Late last fall, I attended a talk by Jaclyn Friedman given at the University of Oregon. I’m very glad I went, heard her speak, and briefly met her. I also felt like there was something important missing in her presentation.
A lively, engaging speaker who clearly loves her topic, Friedman is passionate about changing some of our views on female sexuality. Specifically, she is trying to help change our common, and often, harmful practices around consensual sex. Her talk mirrored her book, What You Really Really Want: The Smart Girl’s Shame-Free guide to Sex and Safety.
Using a digital slide show, she presented facts about our cultural views on female sexuality countered with her feminist perspectives in a compelling and often, humorous way. Friedman captivated the audience (some from the community-at-large and most, it appeared, affiliated with the talk’s sponsor, the university’s Women’s Center). We all listened intently to her case, laughed at the absurdities she brought up, and became noticeably somber with the harsh realities of female sexuality in America. We all, I believe, came away from the presentation hopeful that, individually and collectively, we might be able to keep making a difference in our common sexual politics.
Friedman’s talk centered on what she terms “collaborative creative [sexual] consent.” What she means by this is that each person or persons who desire to have sex with each other or begins to have sex with one another needs to declare and hear from all involved an “enthusiastic yes,” i.e. the collaborative creative sexual consent. This consent however, also involves a continued assent.
For Friedman’s model, the “enthusiastic yes” needs to be stated in the flirtatious or confident beginnings and the seductive or steamy build-up as well as the passionate conflagration of intercourse. At any point, if one person says no, that puts the brakes on the sexual encounter going any further.
Obviously, this idea is based on each person giving and receiving respect, intentional communication, and enough previous self-reflection to know one’s own sexual needs, desires, and boundaries. She also explained that this consent means nothing if one or all partners are only partially conscious due to drinking, drugs, or (I suppose) a late -night sugar-high. I love it. What’s not to love?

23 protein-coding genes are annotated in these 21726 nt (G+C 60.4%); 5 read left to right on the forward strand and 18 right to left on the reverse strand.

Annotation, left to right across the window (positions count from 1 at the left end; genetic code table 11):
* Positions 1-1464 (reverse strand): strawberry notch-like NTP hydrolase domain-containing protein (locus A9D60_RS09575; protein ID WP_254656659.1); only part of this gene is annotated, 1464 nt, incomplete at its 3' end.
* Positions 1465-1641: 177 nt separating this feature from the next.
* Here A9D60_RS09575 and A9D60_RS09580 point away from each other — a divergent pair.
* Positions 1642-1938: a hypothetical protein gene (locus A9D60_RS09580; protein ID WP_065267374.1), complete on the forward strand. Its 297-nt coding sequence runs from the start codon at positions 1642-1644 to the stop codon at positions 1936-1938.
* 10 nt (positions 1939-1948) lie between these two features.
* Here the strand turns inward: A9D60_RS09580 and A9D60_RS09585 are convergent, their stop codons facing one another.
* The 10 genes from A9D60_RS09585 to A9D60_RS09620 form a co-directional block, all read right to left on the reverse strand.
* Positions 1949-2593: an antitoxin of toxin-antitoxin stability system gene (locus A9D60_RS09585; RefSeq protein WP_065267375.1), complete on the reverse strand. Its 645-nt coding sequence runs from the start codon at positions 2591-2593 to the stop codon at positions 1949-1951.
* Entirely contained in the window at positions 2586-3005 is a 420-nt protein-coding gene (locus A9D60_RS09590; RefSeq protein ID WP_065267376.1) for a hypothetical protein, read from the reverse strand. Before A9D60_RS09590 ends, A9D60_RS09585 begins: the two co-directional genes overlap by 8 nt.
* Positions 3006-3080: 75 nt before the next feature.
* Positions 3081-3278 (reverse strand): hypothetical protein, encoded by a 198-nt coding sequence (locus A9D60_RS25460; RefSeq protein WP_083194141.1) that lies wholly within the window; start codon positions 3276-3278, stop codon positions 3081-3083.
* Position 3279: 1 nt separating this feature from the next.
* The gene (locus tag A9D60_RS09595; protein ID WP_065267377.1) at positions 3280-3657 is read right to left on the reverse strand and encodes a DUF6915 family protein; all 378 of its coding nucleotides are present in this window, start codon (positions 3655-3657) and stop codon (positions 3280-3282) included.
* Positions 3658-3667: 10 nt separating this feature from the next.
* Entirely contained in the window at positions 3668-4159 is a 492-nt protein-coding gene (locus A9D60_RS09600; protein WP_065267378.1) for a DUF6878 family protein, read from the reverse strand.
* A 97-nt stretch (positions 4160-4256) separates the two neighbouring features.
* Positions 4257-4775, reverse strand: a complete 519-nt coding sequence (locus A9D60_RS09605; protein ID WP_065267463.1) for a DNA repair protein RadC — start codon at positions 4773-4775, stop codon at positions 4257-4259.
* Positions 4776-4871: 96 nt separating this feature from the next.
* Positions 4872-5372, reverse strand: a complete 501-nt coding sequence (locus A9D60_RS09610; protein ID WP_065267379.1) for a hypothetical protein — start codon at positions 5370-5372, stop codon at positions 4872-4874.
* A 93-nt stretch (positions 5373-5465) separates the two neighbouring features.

For Friedman, this collaborative, creative, [continual, and conscious sexual] consent is intended to make it crystal clear for all of us :
- when you are absolutely interested in getting it on with someone else (“enthusiastic yes!”) ,
- how and how far everyone wants to be sexual (“enthusiastic yes!” coupled with honest communication),
- and when someone wants to stop for any reason (“No!” with respected boundaries).
It’s a sane, sound solution that is also relatively simple. May it start to be embraced and practiced! I’m thrilled that she’s preaching this message and why we need it.
Here’s what I would have loved to hear from her though. Friedman needs to give a big shout-out and public acknowledgement to the feminists that have been talking about this very issue and this exact solution before her. Specifically, it would be great to have her acknowledge the great work of Riane Eisler on this topic: Sacred Pleasure: Sex, Myth, and the Politics of the Body—New Paths to Power and Love. Eisler gives extensive background and examples of our current twisted attitudes toward female sexuality and she also shows a way forward which is concurrent with Friedman’s proposal.
If Jaclyn Friedman comes to your town to speak, please gather up friends and neighbors to attend. If not, at the very least, look her up, read her books. And, do yourself a genuine favor by reading anything by Riane Eisler, but especially, regarding this topic, Sacred Pleasure. Support these women, because by doing so you support yourself.